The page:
Date: 10 May 2012
The event will be held in Manila , Philippines , with the participation of distinguished participants from academia, government, civil society, international organizations, and the press. The list of well known participants making opening remarks, presentations and commenting on the publication includes:
Ms. Ma. Cyd N. Tuano-Amador
Monetary Policy Sub-Sector
Central Bank of Philippines
Mr. Sudip Ranjan Basu
Economic Affairs Officer
Macroeconomic Policy and Development Division
United Nations Economic and Social Commission for Asia and the Pacific
Country briefing note <download pdf file>
Economic growth weakened due to declining exports and lower public spending
Philippines ' strong performance of 7.6% economic growth in 2010 was followed by a weaker 3.7% growth in 2011.
Faltering global demand for its key exports weighed in heavily, with electronics, accounting for half of total export revenue, plunging by around 23%.
Growth was thus driven more by domestic demand, in particular, private consumption, which benefited from a large inflow of overseas workers' remittances and rising incomes from dynamic sectors such as business process outsourcing.
Public expenditure was initially kept low in an effort to improve the fiscal balance but in response to weak growth, a disbursement acceleration programme was announced in October 2011.
Gross fixed capital formation marginally fell to 20.5% of GDP, from 20.7% in 2010, at constant 2000 prices.
On the supply side, growth was led by the large services sector, which expanded by 5%, as the industrial sector struggled from supply chain disruptions and weak construction. Agricultural output grew by 2.6%, despite the devastating typhoons and floods in the second half of the year.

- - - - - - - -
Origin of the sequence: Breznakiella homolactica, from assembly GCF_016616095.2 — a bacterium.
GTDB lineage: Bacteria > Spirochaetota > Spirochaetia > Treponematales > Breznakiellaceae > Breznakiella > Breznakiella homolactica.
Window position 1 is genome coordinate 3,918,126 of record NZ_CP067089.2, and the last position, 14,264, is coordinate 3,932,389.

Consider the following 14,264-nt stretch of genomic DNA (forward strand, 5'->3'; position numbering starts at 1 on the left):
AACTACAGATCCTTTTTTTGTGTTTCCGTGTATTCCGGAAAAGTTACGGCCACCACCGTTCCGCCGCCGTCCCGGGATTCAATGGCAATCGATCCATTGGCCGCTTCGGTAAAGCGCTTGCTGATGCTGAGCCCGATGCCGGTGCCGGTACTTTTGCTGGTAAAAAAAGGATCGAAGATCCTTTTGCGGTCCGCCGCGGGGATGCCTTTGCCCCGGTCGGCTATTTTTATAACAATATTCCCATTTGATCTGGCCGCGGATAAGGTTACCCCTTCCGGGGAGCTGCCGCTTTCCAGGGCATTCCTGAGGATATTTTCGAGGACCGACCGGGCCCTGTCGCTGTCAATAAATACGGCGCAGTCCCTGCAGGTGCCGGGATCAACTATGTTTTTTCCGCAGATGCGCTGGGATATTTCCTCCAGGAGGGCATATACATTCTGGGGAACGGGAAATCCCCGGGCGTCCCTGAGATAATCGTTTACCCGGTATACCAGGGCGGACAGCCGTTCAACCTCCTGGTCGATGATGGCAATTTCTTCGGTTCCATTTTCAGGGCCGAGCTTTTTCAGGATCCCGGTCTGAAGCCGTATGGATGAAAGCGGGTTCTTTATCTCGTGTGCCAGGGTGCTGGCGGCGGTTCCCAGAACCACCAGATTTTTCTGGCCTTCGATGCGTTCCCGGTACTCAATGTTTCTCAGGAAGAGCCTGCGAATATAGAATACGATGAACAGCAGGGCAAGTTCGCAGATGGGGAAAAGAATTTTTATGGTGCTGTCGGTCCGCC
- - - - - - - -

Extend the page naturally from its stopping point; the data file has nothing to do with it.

In 2012, economic growth is forecast to accelerate up to 4.8%, given the weaker-than-expected performance in 2011 and thus some base effect and the public infrastructure projects set to take off.
Inflation moderate; not a major concern
Inflation increased from 3.8% in 2010 to 4.8% in 2011.
The country imports nearly all its crude oil needs and is a major rice buyer, importing a record 2.4 million tons in 2010 and 708 thousand tons in 2011 to alleviate upward pressure on food prices.
Fiscal health improving, but public infrastructure projects delayed
The Government reviewed all public projects for efficiency and cost considerations, and this kept public expenditure unusually low through the first three quarters of 2011.
This, together with higher revenues from strengthened tax administration, helped to improve fiscal health and receive a higher sovereign credit rating. Fiscal deficit fell to 2% of GDP in 2011, from 3.5% in 2010, while National Government debt declined to 50.9% of GDP, the lowest level since 1998.
However, such measures also delayed infrastructure projects initially planned to take off in 2011. To support the weak economy, a disbursement acceleration programme equivalent to 0.7% of GDP was announced in October, and as result the public construction sector grew by almost 50% in the fourth quarter from a year earlier.